we’ll I surely believe that his proclamation of the gospel is something that we praise God for. But let’s not forget the fact that untold thousands have been given a false assurance of salvation through the decision ism of his methodology. even in respect to Mr Graham we cannot fail to warn of the dangers.

    • Mike

      Yes, Bob, you are spot-on! I’ve been trying to get a conversation going on just what you are getting at!

  • danny

    As one who is eternally grateful for the ministry of Mr. Graham, here is my conversion in brief on the rainy day in Boston… and a question:
    I was converted at a Billy Graham crusade, june 6, 1982 … my account is that I was converted while sitting in my seat, WHILE he was preaching. Deep conviction of sin, and the sweetness of Christ, who loved me and gave Himself for me, washed over my consciousness, much to my surprise, since I was not looking for this nor expecting it. (The same was happening to my Dad, sitting right next to me. He was in the midst of an extra-marital affair for 3 years). Some serious revelation of truth was shed abroad in my heart & mind, while sitting right there in the stands at Nickerson Field. Key here is “revelation”.

    My question is: Can the biblical word and concept of faith be defined as (an unregenerate) making a decision to make Christ’s work on the cross real and effective?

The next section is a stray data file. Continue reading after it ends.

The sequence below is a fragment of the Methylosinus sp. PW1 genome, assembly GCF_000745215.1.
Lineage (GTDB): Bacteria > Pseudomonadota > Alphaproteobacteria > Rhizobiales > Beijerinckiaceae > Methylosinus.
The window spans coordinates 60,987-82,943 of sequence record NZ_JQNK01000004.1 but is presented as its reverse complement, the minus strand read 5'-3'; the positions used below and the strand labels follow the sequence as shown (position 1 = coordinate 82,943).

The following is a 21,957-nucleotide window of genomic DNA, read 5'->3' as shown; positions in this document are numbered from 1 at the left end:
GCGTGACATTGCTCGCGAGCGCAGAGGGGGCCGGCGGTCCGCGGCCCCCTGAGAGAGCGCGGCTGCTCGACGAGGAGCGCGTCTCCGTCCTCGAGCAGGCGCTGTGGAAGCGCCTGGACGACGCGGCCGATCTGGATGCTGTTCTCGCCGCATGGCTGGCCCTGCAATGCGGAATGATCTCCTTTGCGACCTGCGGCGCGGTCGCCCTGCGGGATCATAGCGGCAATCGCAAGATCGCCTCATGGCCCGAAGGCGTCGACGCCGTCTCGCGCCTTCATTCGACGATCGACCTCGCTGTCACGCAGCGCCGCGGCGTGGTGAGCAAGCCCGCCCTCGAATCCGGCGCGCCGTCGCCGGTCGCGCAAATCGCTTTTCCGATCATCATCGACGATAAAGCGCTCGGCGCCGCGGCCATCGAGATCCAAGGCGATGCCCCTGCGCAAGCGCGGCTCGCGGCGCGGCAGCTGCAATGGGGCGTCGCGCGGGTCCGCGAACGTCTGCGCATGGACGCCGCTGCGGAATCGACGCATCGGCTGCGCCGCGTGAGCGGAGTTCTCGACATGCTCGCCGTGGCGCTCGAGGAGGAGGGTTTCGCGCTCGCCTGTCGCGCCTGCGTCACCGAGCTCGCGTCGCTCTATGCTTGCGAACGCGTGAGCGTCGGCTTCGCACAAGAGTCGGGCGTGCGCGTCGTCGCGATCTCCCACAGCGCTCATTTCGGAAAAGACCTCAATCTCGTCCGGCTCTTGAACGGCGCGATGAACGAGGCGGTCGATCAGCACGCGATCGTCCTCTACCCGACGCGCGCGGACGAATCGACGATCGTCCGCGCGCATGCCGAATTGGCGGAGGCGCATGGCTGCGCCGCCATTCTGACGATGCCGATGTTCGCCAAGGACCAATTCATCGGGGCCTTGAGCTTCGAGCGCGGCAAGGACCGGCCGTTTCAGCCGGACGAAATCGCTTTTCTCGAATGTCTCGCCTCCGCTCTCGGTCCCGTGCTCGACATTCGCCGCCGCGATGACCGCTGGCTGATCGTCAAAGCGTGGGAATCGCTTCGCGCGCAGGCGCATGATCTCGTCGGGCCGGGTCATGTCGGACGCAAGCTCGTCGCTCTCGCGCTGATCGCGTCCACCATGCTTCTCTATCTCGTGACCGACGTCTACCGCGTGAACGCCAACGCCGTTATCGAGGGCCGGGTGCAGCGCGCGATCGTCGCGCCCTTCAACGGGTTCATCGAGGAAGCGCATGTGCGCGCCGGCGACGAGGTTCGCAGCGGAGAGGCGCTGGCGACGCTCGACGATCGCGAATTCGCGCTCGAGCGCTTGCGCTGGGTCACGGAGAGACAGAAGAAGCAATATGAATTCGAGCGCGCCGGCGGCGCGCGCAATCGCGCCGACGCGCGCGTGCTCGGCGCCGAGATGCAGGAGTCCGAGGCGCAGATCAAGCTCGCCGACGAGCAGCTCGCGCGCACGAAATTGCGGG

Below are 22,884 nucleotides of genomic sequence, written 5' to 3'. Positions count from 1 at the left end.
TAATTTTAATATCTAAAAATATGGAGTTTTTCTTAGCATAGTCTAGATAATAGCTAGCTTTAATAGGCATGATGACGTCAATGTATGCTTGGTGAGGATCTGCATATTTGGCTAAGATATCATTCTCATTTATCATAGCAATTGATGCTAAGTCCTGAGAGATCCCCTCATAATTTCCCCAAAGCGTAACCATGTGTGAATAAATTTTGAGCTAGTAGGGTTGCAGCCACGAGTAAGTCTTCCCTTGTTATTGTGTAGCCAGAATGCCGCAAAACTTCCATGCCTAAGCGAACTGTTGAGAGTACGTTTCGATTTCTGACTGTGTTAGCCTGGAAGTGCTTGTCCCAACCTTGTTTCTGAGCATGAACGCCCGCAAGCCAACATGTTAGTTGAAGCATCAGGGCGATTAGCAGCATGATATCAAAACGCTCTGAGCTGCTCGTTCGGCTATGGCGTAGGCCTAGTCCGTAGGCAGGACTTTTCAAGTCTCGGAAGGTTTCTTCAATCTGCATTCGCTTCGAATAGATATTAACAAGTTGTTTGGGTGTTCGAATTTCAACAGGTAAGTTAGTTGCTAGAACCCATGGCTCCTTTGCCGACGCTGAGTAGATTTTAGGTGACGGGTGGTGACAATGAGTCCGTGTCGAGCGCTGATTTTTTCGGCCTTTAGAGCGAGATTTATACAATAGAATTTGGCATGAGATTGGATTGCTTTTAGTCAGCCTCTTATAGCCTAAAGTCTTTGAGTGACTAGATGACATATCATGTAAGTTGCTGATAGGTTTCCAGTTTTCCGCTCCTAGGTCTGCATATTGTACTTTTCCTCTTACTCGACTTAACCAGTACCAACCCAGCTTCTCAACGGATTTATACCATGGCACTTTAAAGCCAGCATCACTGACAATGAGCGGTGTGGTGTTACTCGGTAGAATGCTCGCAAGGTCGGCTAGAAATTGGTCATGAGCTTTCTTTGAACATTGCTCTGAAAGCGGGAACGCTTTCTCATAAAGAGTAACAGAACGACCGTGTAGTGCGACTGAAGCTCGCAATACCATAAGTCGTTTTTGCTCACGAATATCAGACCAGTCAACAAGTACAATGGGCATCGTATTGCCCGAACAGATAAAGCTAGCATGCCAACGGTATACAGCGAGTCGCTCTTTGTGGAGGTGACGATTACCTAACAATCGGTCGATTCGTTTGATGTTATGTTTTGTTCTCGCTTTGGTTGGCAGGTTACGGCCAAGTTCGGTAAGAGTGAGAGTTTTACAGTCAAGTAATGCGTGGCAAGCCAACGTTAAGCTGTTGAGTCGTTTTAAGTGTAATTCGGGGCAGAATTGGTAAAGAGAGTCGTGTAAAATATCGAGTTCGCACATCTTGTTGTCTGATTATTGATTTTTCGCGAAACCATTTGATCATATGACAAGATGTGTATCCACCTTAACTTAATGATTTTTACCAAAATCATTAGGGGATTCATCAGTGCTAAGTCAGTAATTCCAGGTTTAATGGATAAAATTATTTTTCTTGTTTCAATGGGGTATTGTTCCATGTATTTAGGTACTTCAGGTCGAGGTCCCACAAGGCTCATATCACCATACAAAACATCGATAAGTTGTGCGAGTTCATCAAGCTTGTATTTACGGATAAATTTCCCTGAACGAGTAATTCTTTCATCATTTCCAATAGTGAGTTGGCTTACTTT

Isn’t what’s happening to the soul more about Divine revelation than it is about human decision?
    It was for me…and my dad.
    Postscript: in the almost 32 years now, I am still finding it difficult to “yield all to Christ, and hold nothing back”. Grateful for His persevering mercy… and grateful for Billy’s gospel-power focus, humility, prayer & supremacy of Christ!

    • Brett Schlee

      Yes, praise God, there are many folks who have been converted in connection with Billy Graham, but as Bob (just above you in the thread) warns, you have been converted in spite of the unbiblical, Arminian methodology and appeals of Mr Graham and others in the Finney family line. God is to be praised that He is more powerful than our theological shortcomings, but that doesn’t excuse us for allowing them to persist.

  • Rico Naef

    I think the time of great single figurative leaders is gone. It will be a network like city to city or other networks. Unity is the key and commitment. I like movements like the gospel coaltion and Lausanne. Gods Glory to the whole world nothing less.
    Billy Graham shaped American Evangelism and it’s still strong. But if you watched the movie The Cross, you notice both testimonies come from a backgroud who knew the bible. How about the so called unreached. God will rise leaders, but thy will be a different kind.